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LaVey welcomed Mansfield with open arms into his circle and she was ordained as a high priestess. Whether their initial plans solely began in an attempt to create a media-frenzy, Mansfield and LaVey sparked a close friendship that, as rumor has it, wasn’t strictly platonic.
During the time Mansfield was associated with LaVey and the Church of Satan, she was dating her attorney, Sam Brody, whom she hired for her third and final divorce. Brody was reportedly an abusive and jealous man who wasn’t shy about showing it. He openly mocked LaVey and ridiculed him over his occult practice.
On November 23, 1966, Mansfield took her family to visit Jungleland Zoo in Thousand Oaks, California.
What started out as a fun family outing turned nearly-fatal when a “tame” lion attacked and mauled Mansfield’s six-year-old son, Zoltan.
He was rushed to the hospital and underwent three surgeries, including a six-hour brain operation. A panicked and distraught Mansfield quickly called her friend LaVey and told him of the news.
LaVey reportedly traveled to the top of nearby Mount Tamalpais and performed a Satanic prayer in hopes of saving Zoltan’s life. The boy made a surprisingly quick recovery which Mansfield credits to LaVey.
In a successfully calculated publicity stunt, Mansfield and LaVey invited their photographer, Walter Fischer, into Mansfield’s enormous pink palace in Hollywood.
Fischer took photos to document the pair and their new friendship and religious ceremonies for magazines and various tabloids. Growing more jealous, Brody tried to impose rules to distance Mansfield from LaVey.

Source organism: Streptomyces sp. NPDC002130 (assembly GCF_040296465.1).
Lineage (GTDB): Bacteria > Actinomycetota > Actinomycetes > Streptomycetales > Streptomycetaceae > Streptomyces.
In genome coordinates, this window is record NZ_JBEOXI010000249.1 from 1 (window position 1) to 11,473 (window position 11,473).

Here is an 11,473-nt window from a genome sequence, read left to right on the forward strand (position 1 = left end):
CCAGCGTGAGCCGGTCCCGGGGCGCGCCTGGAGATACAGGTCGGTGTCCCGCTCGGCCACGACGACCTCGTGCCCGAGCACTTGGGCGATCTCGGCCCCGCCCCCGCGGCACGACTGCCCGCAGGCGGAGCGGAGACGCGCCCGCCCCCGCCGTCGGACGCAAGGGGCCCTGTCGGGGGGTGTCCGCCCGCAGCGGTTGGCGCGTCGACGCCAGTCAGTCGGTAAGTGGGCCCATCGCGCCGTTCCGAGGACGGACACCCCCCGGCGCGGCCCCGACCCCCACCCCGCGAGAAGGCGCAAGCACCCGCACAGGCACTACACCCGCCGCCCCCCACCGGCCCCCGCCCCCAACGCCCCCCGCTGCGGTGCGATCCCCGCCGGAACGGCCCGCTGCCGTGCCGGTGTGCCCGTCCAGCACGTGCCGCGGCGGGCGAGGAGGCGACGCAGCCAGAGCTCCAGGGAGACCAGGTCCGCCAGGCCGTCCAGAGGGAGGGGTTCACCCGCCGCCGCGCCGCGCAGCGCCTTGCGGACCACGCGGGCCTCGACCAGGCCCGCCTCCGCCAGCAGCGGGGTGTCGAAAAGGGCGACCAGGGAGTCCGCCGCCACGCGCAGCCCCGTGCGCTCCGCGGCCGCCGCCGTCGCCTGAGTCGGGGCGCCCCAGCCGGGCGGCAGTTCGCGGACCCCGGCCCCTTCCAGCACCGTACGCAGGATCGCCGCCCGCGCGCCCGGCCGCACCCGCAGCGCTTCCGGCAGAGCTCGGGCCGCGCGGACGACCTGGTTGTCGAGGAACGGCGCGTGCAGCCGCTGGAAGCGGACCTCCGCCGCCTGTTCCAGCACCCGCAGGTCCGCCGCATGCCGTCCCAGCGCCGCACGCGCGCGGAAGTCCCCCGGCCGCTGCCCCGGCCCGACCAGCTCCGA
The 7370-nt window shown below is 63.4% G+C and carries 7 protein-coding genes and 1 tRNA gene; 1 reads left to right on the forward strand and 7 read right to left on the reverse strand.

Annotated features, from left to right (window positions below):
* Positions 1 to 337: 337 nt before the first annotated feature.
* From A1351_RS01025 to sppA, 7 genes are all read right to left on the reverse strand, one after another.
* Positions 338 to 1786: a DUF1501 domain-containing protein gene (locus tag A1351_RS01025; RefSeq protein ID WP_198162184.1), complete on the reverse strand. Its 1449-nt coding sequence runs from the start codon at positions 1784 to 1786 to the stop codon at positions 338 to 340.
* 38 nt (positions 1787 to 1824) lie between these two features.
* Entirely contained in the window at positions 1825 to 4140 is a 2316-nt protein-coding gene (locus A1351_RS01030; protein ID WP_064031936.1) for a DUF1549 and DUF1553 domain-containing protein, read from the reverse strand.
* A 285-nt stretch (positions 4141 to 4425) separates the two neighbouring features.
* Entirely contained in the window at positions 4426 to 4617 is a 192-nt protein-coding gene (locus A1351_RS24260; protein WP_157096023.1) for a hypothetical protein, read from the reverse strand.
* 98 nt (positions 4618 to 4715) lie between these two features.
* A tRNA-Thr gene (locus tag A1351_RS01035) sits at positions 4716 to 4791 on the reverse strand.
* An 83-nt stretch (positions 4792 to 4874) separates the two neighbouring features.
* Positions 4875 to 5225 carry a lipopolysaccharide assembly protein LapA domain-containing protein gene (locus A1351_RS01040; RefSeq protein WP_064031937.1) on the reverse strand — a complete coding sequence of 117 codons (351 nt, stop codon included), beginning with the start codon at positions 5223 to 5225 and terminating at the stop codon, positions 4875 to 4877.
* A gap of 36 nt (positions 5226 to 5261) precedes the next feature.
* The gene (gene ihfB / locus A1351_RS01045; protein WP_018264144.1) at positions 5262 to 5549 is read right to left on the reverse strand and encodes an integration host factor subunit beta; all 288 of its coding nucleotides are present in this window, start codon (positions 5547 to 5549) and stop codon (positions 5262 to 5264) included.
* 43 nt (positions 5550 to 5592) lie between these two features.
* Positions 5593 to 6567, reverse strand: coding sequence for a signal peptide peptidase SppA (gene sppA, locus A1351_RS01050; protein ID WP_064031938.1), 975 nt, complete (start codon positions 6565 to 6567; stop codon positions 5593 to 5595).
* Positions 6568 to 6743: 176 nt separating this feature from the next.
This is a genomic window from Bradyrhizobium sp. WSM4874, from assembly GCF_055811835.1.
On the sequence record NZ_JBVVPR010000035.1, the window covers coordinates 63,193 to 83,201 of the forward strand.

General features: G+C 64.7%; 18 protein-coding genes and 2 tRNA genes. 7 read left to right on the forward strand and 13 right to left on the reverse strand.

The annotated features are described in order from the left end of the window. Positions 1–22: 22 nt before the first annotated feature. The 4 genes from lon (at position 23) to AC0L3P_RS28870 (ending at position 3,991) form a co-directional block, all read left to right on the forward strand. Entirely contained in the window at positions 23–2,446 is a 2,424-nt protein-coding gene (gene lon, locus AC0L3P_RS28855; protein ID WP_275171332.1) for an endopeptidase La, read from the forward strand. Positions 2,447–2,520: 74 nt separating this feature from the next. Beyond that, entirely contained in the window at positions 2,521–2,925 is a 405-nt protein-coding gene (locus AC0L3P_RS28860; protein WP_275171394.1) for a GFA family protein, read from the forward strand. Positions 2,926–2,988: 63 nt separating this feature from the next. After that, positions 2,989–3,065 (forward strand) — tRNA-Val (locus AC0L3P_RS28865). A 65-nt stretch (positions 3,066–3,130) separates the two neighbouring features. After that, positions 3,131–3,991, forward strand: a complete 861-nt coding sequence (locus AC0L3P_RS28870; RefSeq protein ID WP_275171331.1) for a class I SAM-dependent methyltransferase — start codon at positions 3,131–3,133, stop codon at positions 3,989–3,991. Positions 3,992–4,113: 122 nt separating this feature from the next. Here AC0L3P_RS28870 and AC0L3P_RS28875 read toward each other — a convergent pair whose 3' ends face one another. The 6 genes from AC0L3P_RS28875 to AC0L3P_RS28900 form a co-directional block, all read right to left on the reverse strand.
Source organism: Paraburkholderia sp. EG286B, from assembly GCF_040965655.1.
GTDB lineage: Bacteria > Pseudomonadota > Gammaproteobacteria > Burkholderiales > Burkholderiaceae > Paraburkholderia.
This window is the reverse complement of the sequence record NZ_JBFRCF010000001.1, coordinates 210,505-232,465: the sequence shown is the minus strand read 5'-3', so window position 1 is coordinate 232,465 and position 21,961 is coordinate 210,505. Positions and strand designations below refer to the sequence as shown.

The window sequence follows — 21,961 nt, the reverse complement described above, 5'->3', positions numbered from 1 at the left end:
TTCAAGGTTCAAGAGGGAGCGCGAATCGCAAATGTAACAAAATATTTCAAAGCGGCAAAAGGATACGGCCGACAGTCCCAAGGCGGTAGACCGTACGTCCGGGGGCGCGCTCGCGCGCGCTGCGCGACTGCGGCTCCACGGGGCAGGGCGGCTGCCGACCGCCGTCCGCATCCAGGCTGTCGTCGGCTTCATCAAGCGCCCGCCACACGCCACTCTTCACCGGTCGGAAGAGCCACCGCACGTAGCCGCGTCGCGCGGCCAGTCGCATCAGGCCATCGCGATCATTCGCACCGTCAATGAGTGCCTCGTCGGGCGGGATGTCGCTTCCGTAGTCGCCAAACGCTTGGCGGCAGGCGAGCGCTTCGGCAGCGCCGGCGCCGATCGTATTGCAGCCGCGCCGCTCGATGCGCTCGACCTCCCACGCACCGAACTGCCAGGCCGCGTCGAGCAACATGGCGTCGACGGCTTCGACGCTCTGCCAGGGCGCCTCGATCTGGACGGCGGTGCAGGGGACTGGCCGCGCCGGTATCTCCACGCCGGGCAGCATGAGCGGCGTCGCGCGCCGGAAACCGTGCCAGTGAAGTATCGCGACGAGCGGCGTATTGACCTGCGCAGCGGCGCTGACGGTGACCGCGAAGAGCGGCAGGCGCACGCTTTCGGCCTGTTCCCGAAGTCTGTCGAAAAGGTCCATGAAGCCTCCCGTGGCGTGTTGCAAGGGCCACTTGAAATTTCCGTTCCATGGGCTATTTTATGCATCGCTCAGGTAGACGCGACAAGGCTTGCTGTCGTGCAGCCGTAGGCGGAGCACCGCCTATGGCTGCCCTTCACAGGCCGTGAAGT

Tensions grew between the two men, and LaVey finally had enough when Brody lit a pair of black candles inside of his ritual chamber. According to Mansfield’s biographer, she told her that LaVey recited a curse set on Brody by saying, “You are cursed by the Devil. You will be Killed within a year!”
A few months after LaVey cursed Brody, on June 29, 1967, Mansfield was traveling to New Orleans with Brody, their driver Ronnie Harrison, and three of Mansfield’s children.
It was around 2 a.m. when Harrison crashed into the back of a tractor-trailer, instantly killing all three adults. The three children in the backseat were sleeping at the time and received minor injuries.
Mansfield was only 34 years old.
After Mansfield’s funeral, LaVey hosted a memorial service at the Black House to celebrate her life. We may never really know the depth of LaVey and Mansfield’s relationship, as their legends outlived them.
What we are left to think about is best said by Author Carl Abrahamsson in his book California Infernal: Anton LaVey & Jayne Mansfield. He wrote: “As the truth (if there is such a thing) about their complex and ever-fascinating relationship will never be fully known, perhaps we should just be content with Joyfully taking part of these larger-than-life space-time intersections and the individual legacies of these two true American Icons?”
Kristin Thomas is a freelance journalist currently residing in the port city of A Coruña, Spain. She studied has a keen interest in pre-1970’s pop culture, history of occultism, and the obscure.